Chronicles of an Errant Englishman
We are currently on the run up to Christmas and to be honest, the only recent memorable travel experience is not a good one. On my way to Ushuaia, Argentina, to join a ship bound toward Antarctica, I travelled through Frankfurt Airport (queue impending doom music). I had a good rant about my 24hr layover in the mind-boggling maze that is 'Europe’s Travel Hub' only to discover that after an almighty cockup by the airline, my bags failed to arrive, despite several reassurances. Anyway, this rant is old news.
As I sit here wondering what to write about, I reminisce on a conversation I had with my good friend Julian Woodall last Friday. We met in The Cock & Magpie, a small little pub on the banks of the River Severn in Worcestershire to catch up on business, life and good old times. He reminded me of the mini-expedition we made to Jordan last year and how we haven't written anything about our experiences in the Jordanian Desert and Wadi Rum. We had ambitious dreams of producing a documentary film to mark the 100th anniversary of Lawrence of Arabia's entrance into the coastal city of Aqaba (made famous in the 1962 film by David Lean & Peter O'Toole) but, our plans came undone at the last minute - the victim of film budget cuts, red-tape, and false promises. So, armed with just our passports, a bag full of desert survival gear and a dictaphone, we decided to press on with out much reduced expedition team, now comprising of Woody, Auda (our local Bedouin guide) and myself.
The main objective of our three man, four camel, mini expedition was to cover a distance of just over 100 miles, trekking across the Jordanian desert starting just East of the world heritage site of Wadi Rum and ending in Aqaba. We hired Auda to help us identify the old mountain pass from Wadi down to Aqaba as we had no knowledge of the area, water wells, sleeping spots etc. Aqaba is now the main port of Jordan but long ago it was a key strategic location which was under the control of Ottoman Turk Forces allied to Germany during WW1. It would not be easy finding the the old road to Aqaba, the desert is criss-crossed with huge mountains (jebels), desert plains, dry ravines (wadis), and exotic wildlife such as snakes, scorpions and camel spiders (the stuff of nightmares for some...including me...I love all animals but, I hate bugs, specially those that bite, sting or suck blood out of you!).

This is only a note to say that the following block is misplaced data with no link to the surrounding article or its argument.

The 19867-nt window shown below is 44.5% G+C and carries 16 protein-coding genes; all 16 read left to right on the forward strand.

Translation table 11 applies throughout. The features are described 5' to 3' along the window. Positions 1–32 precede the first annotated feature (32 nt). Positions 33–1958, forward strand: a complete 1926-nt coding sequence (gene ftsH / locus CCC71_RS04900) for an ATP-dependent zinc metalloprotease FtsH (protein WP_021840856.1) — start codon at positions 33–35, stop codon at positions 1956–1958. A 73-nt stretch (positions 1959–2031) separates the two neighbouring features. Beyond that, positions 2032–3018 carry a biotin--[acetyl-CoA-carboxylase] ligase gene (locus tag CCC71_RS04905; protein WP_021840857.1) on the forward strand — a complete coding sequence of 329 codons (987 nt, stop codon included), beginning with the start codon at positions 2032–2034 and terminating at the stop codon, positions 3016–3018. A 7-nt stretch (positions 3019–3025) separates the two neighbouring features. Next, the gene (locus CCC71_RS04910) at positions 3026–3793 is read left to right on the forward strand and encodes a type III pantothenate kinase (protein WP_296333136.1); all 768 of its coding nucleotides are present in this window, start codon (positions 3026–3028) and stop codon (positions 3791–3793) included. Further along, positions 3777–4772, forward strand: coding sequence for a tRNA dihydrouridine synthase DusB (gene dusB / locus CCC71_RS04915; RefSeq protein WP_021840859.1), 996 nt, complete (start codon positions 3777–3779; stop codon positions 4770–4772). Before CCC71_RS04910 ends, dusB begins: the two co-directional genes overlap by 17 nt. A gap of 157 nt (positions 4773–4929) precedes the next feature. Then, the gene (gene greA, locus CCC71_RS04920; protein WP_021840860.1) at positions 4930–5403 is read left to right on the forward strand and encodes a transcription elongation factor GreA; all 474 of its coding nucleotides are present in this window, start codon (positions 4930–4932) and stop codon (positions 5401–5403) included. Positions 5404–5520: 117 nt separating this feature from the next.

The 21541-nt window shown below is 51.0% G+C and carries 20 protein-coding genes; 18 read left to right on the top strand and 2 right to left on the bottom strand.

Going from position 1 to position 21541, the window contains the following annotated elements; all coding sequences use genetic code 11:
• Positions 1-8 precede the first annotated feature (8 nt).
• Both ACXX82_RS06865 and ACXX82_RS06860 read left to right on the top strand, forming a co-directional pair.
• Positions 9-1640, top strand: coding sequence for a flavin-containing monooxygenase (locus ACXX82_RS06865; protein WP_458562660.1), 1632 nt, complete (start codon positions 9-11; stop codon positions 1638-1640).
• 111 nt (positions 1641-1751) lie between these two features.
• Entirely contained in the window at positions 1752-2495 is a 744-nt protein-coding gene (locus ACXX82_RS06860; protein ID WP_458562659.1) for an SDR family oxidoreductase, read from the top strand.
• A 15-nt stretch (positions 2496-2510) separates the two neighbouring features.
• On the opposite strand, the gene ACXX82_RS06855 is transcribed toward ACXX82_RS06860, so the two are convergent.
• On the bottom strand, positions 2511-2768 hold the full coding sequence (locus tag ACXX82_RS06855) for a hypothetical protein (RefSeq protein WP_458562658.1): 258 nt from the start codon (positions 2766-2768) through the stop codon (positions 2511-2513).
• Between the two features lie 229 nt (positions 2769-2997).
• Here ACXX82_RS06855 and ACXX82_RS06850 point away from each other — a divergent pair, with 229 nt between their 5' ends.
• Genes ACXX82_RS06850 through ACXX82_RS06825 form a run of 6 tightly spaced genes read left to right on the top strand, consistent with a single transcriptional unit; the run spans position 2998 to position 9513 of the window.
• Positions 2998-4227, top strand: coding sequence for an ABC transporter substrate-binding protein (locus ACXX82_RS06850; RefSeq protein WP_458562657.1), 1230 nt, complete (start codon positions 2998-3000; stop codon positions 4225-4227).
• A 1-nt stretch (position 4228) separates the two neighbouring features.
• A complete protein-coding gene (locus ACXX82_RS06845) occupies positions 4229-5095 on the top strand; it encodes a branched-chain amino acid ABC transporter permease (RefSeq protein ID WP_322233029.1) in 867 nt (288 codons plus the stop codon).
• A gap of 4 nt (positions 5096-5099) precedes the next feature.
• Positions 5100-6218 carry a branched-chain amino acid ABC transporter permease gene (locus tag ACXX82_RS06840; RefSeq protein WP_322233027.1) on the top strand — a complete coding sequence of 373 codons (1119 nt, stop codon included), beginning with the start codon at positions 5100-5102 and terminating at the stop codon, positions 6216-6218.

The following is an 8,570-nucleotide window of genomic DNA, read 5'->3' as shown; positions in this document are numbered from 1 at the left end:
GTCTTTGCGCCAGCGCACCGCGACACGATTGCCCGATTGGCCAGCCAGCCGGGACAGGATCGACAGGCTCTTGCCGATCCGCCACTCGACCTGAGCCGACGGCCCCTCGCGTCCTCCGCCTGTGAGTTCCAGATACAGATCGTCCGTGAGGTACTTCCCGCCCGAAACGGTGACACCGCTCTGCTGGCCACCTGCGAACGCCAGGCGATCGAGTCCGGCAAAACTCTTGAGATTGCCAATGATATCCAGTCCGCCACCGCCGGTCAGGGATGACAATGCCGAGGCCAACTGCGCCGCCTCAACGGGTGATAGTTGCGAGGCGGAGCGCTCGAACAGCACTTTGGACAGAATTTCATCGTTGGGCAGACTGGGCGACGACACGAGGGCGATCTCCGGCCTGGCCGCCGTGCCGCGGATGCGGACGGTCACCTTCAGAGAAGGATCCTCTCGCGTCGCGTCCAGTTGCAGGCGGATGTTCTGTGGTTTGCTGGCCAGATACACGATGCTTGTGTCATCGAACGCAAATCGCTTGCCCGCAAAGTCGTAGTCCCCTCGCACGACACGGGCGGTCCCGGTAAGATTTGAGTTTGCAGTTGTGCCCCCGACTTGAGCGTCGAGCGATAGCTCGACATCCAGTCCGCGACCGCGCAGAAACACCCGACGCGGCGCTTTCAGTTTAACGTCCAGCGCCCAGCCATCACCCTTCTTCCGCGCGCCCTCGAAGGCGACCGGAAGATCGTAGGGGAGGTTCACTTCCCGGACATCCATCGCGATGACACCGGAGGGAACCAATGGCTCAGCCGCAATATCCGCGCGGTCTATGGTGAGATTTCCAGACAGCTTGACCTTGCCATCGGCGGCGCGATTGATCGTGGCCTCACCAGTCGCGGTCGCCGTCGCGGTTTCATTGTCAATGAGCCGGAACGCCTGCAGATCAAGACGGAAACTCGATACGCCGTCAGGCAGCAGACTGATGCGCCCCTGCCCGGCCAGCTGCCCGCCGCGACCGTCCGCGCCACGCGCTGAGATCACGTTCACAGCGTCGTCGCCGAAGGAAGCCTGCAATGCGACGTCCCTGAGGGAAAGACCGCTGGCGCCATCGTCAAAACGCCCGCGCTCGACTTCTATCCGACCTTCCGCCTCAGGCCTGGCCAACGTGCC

Our little expedition began in London with a flight connection in Istanbul before landing in the capital of the Hashemite Kingdom of Jordan, Amman. It was mid summer, temperatures in this ancient city reaching an impressive 36 centigrade, a dry heat that evaporated every drop of sweat from our brows. During our walk around the city, I was surprised to discover how old the city was, Amman itself was built on the site of Iron Age "Rabbath Ammon", the capital of the Ammonites, and was known as "Philadelphia" during its Greek and Roman periods and finally as Amman. The podcast below gives you a first hand account of the call to prayer and the views overlooking the city.